THE usually quiet hills of Kennedys Creek reverberated with the sounds of rock’n’roll at the weekend, as about 600 people enjoyed the sleepy village’s annual music festival.
Local bands joined Melbourne acts on a bill that kept the crowd rocking for 12 hours on Saturday, with most punters camping in the grounds of the Kennedys Creek Hall.
Despite a slow start that included a blown fuse and at least one lost and late musician, the festival was a great success.
Melbourne quartet Singing Is For Humans were an early highlight with their jangly guitar-pop, Warrnambool’s Blackwood Jack impressed yet again with their tasty blues riffs, and Mailors Flat export Jackson McLaren was joined by his backing band The Triple Threat to showcase songs from his new EP.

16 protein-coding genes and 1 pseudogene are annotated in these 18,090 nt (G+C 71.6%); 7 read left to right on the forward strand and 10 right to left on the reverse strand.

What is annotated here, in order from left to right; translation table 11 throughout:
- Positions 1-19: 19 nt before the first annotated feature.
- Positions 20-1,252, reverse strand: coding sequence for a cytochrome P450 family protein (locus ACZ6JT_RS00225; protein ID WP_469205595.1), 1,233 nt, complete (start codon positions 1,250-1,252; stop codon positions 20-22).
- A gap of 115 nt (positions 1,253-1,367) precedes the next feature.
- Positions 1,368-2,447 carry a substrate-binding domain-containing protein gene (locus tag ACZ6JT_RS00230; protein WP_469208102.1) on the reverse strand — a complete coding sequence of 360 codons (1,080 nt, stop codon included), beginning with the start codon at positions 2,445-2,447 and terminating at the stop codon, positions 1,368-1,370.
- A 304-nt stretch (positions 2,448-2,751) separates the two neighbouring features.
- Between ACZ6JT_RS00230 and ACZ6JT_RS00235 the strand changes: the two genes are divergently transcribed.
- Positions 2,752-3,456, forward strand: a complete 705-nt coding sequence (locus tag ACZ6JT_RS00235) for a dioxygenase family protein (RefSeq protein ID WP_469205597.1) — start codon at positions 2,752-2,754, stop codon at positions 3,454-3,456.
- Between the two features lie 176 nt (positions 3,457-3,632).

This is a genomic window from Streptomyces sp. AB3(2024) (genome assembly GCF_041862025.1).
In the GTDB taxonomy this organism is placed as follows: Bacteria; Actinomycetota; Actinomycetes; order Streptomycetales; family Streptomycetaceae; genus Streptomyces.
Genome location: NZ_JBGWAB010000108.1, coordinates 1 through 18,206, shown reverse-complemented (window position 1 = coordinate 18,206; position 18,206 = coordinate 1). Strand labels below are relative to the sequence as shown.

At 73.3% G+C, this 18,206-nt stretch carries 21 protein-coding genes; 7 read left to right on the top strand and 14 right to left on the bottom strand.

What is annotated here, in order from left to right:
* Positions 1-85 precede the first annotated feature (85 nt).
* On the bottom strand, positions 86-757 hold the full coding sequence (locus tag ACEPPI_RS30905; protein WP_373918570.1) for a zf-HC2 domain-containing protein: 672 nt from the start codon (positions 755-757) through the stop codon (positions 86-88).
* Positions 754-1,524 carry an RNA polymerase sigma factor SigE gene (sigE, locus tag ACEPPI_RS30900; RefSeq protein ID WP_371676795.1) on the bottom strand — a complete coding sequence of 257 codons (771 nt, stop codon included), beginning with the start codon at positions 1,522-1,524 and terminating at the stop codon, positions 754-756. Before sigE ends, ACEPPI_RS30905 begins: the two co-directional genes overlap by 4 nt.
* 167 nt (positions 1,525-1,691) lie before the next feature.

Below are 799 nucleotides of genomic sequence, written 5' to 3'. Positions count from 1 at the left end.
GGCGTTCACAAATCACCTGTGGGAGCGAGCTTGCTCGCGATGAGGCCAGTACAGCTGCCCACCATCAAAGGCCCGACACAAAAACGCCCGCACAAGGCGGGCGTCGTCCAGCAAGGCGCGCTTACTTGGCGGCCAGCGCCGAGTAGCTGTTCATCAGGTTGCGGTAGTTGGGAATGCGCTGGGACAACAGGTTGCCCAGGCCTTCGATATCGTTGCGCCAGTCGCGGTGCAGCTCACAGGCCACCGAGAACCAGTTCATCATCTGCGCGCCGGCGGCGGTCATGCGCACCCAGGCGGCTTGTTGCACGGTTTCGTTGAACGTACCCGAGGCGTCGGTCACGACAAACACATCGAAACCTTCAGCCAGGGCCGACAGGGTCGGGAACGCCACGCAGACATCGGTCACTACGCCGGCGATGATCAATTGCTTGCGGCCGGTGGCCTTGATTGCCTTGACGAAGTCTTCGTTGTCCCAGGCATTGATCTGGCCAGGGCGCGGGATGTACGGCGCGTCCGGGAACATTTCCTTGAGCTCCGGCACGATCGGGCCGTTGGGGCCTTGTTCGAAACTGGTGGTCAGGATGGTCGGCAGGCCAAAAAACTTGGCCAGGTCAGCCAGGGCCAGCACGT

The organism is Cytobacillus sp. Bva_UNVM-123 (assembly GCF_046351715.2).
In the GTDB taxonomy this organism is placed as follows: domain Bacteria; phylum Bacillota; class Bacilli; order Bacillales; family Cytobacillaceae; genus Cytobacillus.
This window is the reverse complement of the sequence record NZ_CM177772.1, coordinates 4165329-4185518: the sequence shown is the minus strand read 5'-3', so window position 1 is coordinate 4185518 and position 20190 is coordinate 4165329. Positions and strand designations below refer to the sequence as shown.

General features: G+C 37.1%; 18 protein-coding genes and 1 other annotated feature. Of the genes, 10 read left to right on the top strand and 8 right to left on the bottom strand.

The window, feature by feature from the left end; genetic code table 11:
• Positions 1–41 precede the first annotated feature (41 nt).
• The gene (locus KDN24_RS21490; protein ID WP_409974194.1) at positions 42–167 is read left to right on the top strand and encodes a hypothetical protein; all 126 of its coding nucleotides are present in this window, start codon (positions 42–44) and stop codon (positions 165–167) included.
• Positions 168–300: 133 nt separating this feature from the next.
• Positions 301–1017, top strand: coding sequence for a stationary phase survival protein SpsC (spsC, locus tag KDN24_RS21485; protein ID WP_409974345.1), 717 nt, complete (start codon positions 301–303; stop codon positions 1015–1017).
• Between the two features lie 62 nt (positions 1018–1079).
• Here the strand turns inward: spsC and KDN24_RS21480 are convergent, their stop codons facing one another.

The crowd swelled through the day, with punters happy to kick back and enjoy the music from an array of chairs, blankets and tree stumps.
But as soon as the sun went down, the audience was on its feet.
Fittingly, the first afterdark slot went to Kennedys Creek’s own Red Eagle, who were not only heavily involved in organising the event, but were also a highlight of the weekend. Kingswood were the big drawcard on the bill and didn’t disappoint, while Colac’s The Fire Alive were a perfect finale.
The 600-plus crowd makes it the biggest Kennedys Creek Music Festival to date, which took a year off last year.
Jorge Gardner, who is a member of Red Eagle and part of the organising team behind the festival, said he was delighted and proud of the way the event came together.
“It all went pretty smooth in the end,” Gardner said.
“There was a good crowd and good tunes.
“It was just like a big party.”
A small line-up of acts kept the music running on Sunday for the first time, which Gardner said worked well and was something they would look at expanding next time.